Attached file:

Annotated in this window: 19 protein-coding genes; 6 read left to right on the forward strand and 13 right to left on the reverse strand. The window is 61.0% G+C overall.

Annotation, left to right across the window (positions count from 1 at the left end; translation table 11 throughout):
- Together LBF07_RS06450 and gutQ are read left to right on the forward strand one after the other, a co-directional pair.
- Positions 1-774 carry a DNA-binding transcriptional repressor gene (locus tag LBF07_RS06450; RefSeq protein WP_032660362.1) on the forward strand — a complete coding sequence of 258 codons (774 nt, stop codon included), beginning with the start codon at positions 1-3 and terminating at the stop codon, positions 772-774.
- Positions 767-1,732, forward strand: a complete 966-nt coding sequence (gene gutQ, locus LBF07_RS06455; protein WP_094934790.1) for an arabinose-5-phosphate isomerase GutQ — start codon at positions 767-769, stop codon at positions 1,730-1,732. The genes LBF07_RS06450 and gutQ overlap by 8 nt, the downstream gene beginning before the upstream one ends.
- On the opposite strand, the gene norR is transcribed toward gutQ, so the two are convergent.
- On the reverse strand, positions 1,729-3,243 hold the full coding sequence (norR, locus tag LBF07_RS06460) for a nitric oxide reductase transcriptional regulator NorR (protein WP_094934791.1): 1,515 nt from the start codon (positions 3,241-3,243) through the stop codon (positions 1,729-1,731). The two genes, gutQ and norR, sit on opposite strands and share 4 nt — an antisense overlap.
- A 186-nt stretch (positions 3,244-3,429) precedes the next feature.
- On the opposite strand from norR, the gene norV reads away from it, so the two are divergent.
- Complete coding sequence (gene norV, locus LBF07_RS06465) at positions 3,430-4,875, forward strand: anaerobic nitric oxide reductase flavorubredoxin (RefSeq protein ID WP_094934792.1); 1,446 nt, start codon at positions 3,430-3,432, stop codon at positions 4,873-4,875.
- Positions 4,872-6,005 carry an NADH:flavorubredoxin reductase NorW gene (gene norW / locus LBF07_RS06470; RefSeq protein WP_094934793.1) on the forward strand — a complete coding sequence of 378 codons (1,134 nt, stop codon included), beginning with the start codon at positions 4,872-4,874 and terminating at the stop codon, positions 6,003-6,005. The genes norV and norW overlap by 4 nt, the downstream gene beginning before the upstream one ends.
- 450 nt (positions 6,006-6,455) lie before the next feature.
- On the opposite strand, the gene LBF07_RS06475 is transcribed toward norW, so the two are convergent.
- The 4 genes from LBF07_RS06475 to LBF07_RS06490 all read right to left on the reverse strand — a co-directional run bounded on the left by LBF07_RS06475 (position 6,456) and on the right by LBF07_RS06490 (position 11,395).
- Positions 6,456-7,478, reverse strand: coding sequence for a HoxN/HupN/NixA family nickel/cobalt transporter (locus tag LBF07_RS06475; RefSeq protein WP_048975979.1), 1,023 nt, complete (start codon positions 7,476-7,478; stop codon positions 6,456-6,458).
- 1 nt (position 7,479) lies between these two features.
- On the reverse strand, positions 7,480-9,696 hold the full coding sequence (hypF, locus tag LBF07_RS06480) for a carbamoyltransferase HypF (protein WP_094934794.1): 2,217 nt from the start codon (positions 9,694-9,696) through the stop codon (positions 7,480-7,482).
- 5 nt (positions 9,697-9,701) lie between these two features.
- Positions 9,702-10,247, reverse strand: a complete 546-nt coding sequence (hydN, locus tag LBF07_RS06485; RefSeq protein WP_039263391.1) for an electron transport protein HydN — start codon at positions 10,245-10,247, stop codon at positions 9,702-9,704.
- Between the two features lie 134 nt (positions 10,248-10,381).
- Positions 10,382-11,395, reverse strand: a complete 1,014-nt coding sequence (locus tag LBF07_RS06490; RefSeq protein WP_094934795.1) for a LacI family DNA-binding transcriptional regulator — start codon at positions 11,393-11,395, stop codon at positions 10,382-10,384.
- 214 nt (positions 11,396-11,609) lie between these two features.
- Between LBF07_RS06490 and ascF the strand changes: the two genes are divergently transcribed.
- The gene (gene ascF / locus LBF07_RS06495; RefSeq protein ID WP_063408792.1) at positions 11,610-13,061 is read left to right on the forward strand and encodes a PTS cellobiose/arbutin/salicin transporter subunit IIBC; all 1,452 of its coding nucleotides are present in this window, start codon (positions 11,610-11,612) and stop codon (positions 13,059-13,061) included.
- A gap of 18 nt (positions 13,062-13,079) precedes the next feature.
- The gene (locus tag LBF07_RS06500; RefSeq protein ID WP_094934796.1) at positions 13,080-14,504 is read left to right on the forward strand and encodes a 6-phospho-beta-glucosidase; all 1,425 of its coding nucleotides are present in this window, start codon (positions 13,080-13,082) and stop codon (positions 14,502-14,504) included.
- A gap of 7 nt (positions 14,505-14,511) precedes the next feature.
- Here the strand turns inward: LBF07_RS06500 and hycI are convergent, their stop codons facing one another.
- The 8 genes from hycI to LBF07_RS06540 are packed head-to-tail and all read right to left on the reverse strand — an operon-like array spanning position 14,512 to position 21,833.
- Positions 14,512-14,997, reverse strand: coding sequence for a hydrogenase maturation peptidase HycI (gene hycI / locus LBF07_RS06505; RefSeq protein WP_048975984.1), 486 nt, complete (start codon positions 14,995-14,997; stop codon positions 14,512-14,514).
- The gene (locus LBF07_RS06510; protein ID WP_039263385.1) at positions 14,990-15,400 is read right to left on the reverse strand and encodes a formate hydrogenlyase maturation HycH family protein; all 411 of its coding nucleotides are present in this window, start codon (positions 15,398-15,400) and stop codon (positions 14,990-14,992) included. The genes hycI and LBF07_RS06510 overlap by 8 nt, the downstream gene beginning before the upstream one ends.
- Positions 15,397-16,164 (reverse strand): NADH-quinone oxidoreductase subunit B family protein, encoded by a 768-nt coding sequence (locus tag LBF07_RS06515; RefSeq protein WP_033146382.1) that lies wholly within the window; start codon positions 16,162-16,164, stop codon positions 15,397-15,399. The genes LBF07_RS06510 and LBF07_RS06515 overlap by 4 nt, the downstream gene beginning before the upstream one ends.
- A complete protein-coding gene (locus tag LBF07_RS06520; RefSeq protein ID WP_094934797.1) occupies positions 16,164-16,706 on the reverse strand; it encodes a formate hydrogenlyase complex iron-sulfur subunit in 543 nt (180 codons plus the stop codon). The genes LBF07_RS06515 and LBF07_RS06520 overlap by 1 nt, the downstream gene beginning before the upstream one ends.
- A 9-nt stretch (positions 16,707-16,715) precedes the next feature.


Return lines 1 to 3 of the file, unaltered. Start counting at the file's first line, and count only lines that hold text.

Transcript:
Annotated in this window: 19 protein-coding genes; 6 read left to right on the forward strand and 13 right to left on the reverse strand. The window is 61.0% G+C overall.

Annotation, left to right across the window (positions count from 1 at the left end; translation table 11 throughout):
- Together LBF07_RS06450 and gutQ are read left to right on the forward strand one after the other, a co-directional pair.